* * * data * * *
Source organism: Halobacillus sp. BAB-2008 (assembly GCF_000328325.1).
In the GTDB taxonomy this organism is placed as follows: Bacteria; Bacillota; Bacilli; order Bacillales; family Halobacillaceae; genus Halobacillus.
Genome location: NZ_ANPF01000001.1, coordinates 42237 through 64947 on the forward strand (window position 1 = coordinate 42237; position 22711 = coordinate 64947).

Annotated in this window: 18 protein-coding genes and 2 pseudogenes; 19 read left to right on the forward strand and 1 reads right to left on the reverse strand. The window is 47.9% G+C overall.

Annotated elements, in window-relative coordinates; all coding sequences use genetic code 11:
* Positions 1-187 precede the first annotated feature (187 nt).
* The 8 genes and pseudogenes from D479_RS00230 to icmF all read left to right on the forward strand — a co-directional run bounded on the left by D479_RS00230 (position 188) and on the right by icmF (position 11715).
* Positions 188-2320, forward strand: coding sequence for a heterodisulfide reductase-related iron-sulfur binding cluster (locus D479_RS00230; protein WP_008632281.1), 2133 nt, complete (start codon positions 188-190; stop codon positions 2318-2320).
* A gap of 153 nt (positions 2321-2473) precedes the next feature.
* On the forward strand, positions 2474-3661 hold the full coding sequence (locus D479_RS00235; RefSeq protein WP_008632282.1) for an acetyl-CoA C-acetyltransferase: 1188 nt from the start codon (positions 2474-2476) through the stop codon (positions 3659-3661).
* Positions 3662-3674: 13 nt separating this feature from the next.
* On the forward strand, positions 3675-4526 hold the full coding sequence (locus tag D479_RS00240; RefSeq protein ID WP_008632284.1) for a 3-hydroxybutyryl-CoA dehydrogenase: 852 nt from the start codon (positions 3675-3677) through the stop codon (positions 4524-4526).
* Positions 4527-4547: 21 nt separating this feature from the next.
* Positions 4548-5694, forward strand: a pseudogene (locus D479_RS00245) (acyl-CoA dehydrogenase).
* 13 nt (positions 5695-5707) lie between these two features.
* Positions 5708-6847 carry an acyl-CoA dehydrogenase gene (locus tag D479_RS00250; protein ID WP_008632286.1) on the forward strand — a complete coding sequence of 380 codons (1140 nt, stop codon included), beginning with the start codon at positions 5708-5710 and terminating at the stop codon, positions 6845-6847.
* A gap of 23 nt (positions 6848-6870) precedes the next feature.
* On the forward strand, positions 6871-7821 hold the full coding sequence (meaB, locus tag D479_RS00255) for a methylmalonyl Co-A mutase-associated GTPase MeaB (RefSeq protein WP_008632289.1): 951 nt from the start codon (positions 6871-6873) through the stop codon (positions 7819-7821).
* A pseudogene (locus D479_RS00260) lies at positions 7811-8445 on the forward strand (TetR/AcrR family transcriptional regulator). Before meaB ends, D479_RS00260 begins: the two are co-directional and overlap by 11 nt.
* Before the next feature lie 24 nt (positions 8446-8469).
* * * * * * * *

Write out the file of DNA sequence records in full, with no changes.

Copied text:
Source organism: Halobacillus sp. BAB-2008 (assembly GCF_000328325.1).
In the GTDB taxonomy this organism is placed as follows: Bacteria; Bacillota; Bacilli; order Bacillales; family Halobacillaceae; genus Halobacillus.
Genome location: NZ_ANPF01000001.1, coordinates 42237 through 64947 on the forward strand (window position 1 = coordinate 42237; position 22711 = coordinate 64947).

Annotated in this window: 18 protein-coding genes and 2 pseudogenes; 19 read left to right on the forward strand and 1 reads right to left on the reverse strand. The window is 47.9% G+C overall.

Annotated elements, in window-relative coordinates; all coding sequences use genetic code 11:
* Positions 1-187 precede the first annotated feature (187 nt).
* The 8 genes and pseudogenes from D479_RS00230 to icmF all read left to right on the forward strand — a co-directional run bounded on the left by D479_RS00230 (position 188) and on the right by icmF (position 11715).
* Positions 188-2320, forward strand: coding sequence for a heterodisulfide reductase-related iron-sulfur binding cluster (locus D479_RS00230; protein WP_008632281.1), 2133 nt, complete (start codon positions 188-190; stop codon positions 2318-2320).
* A gap of 153 nt (positions 2321-2473) precedes the next feature.
* On the forward strand, positions 2474-3661 hold the full coding sequence (locus D479_RS00235; RefSeq protein WP_008632282.1) for an acetyl-CoA C-acetyltransferase: 1188 nt from the start codon (positions 2474-2476) through the stop codon (positions 3659-3661).
* Positions 3662-3674: 13 nt separating this feature from the next.
* On the forward strand, positions 3675-4526 hold the full coding sequence (locus tag D479_RS00240; RefSeq protein ID WP_008632284.1) for a 3-hydroxybutyryl-CoA dehydrogenase: 852 nt from the start codon (positions 3675-3677) through the stop codon (positions 4524-4526).
* Positions 4527-4547: 21 nt separating this feature from the next.
* Positions 4548-5694, forward strand: a pseudogene (locus D479_RS00245) (acyl-CoA dehydrogenase).
* 13 nt (positions 5695-5707) lie between these two features.
* Positions 5708-6847 carry an acyl-CoA dehydrogenase gene (locus tag D479_RS00250; protein ID WP_008632286.1) on the forward strand — a complete coding sequence of 380 codons (1140 nt, stop codon included), beginning with the start codon at positions 5708-5710 and terminating at the stop codon, positions 6845-6847.
* A gap of 23 nt (positions 6848-6870) precedes the next feature.
* On the forward strand, positions 6871-7821 hold the full coding sequence (meaB, locus tag D479_RS00255) for a methylmalonyl Co-A mutase-associated GTPase MeaB (RefSeq protein WP_008632289.1): 951 nt from the start codon (positions 6871-6873) through the stop codon (positions 7819-7821).
* A pseudogene (locus D479_RS00260) lies at positions 7811-8445 on the forward strand (TetR/AcrR family transcriptional regulator). Before meaB ends, D479_RS00260 begins: the two are co-directional and overlap by 11 nt.
* Before the next feature lie 24 nt (positions 8446-8469).